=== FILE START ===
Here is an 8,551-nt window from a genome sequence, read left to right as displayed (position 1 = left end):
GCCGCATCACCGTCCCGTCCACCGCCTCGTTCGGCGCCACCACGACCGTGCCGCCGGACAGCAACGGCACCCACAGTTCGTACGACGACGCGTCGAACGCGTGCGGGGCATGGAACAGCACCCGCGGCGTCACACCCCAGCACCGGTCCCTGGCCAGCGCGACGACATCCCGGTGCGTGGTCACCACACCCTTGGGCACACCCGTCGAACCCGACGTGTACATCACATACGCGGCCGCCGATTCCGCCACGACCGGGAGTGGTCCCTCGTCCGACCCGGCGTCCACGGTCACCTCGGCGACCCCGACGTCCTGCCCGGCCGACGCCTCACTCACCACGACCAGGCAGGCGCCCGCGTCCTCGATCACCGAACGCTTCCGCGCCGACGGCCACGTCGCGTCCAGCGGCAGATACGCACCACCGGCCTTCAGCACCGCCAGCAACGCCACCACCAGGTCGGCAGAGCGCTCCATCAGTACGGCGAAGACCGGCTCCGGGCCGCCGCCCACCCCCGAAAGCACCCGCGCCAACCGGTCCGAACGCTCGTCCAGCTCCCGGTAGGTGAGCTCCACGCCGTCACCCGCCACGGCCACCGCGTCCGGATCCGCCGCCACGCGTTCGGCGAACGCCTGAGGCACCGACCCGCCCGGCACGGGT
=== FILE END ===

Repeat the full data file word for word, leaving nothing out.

Here is an 8,551-nt window from a genome sequence, read left to right as displayed (position 1 = left end):
GCCGCATCACCGTCCCGTCCACCGCCTCGTTCGGCGCCACCACGACCGTGCCGCCGGACAGCAACGGCACCCACAGTTCGTACGACGACGCGTCGAACGCGTGCGGGGCATGGAACAGCACCCGCGGCGTCACACCCCAGCACCGGTCCCTGGCCAGCGCGACGACATCCCGGTGCGTGGTCACCACACCCTTGGGCACACCCGTCGAACCCGACGTGTACATCACATACGCGGCCGCCGATTCCGCCACGACCGGGAGTGGTCCCTCGTCCGACCCGGCGTCCACGGTCACCTCGGCGACCCCGACGTCCTGCCCGGCCGACGCCTCACTCACCACGACCAGGCAGGCGCCCGCGTCCTCGATCACCGAACGCTTCCGCGCCGACGGCCACGTCGCGTCCAGCGGCAGATACGCACCACCGGCCTTCAGCACCGCCAGCAACGCCACCACCAGGTCGGCAGAGCGCTCCATCAGTACGGCGAAGACCGGCTCCGGGCCGCCGCCCACCCCCGAAAGCACCCGCGCCAACCGGTCCGAACGCTCGTCCAGCTCCCGGTAGGTGAGCTCCACGCCGTCACCCGCCACGGCCACCGCGTCCGGATCCGCCGCCACGCGTTCGGCGAACGCCTGAGGCACCGACCCGCCCGGCACGGGT